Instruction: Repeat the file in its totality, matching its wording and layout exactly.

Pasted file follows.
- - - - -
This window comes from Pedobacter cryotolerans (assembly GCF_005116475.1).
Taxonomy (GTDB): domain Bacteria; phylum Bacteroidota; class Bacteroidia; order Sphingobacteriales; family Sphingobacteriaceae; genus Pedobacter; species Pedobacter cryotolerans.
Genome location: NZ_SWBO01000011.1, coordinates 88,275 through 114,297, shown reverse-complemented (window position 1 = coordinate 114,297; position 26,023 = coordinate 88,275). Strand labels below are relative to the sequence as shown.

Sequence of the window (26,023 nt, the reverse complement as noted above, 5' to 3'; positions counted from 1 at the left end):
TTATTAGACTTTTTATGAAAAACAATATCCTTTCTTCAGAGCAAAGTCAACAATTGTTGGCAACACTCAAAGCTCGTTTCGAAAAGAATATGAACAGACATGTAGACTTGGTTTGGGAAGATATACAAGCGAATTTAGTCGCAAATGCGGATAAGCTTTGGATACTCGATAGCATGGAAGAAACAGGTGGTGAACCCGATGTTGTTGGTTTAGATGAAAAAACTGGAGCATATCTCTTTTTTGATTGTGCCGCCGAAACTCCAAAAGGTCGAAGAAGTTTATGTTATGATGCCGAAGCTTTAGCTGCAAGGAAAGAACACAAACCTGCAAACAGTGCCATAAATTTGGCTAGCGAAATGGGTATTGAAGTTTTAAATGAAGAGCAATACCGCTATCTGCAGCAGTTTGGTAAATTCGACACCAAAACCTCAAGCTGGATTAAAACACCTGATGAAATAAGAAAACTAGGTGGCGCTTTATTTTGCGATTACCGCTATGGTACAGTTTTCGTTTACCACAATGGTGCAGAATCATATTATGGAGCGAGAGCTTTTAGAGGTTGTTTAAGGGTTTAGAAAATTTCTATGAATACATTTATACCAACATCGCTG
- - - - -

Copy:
This window comes from Pedobacter cryotolerans (assembly GCF_005116475.1).
Taxonomy (GTDB): domain Bacteria; phylum Bacteroidota; class Bacteroidia; order Sphingobacteriales; family Sphingobacteriaceae; genus Pedobacter; species Pedobacter cryotolerans.
Genome location: NZ_SWBO01000011.1, coordinates 88,275 through 114,297, shown reverse-complemented (window position 1 = coordinate 114,297; position 26,023 = coordinate 88,275). Strand labels below are relative to the sequence as shown.

Sequence of the window (26,023 nt, the reverse complement as noted above, 5' to 3'; positions counted from 1 at the left end):
TTATTAGACTTTTTATGAAAAACAATATCCTTTCTTCAGAGCAAAGTCAACAATTGTTGGCAACACTCAAAGCTCGTTTCGAAAAGAATATGAACAGACATGTAGACTTGGTTTGGGAAGATATACAAGCGAATTTAGTCGCAAATGCGGATAAGCTTTGGATACTCGATAGCATGGAAGAAACAGGTGGTGAACCCGATGTTGTTGGTTTAGATGAAAAAACTGGAGCATATCTCTTTTTTGATTGTGCCGCCGAAACTCCAAAAGGTCGAAGAAGTTTATGTTATGATGCCGAAGCTTTAGCTGCAAGGAAAGAACACAAACCTGCAAACAGTGCCATAAATTTGGCTAGCGAAATGGGTATTGAAGTTTTAAATGAAGAGCAATACCGCTATCTGCAGCAGTTTGGTAAATTCGACACCAAAACCTCAAGCTGGATTAAAACACCTGATGAAATAAGAAAACTAGGTGGCGCTTTATTTTGCGATTACCGCTATGGTACAGTTTTCGTTTACCACAATGGTGCAGAATCATATTATGGAGCGAGAGCTTTTAGAGGTTGTTTAAGGGTTTAGAAAATTTCTATGAATACATTTATACCAACATCGCTG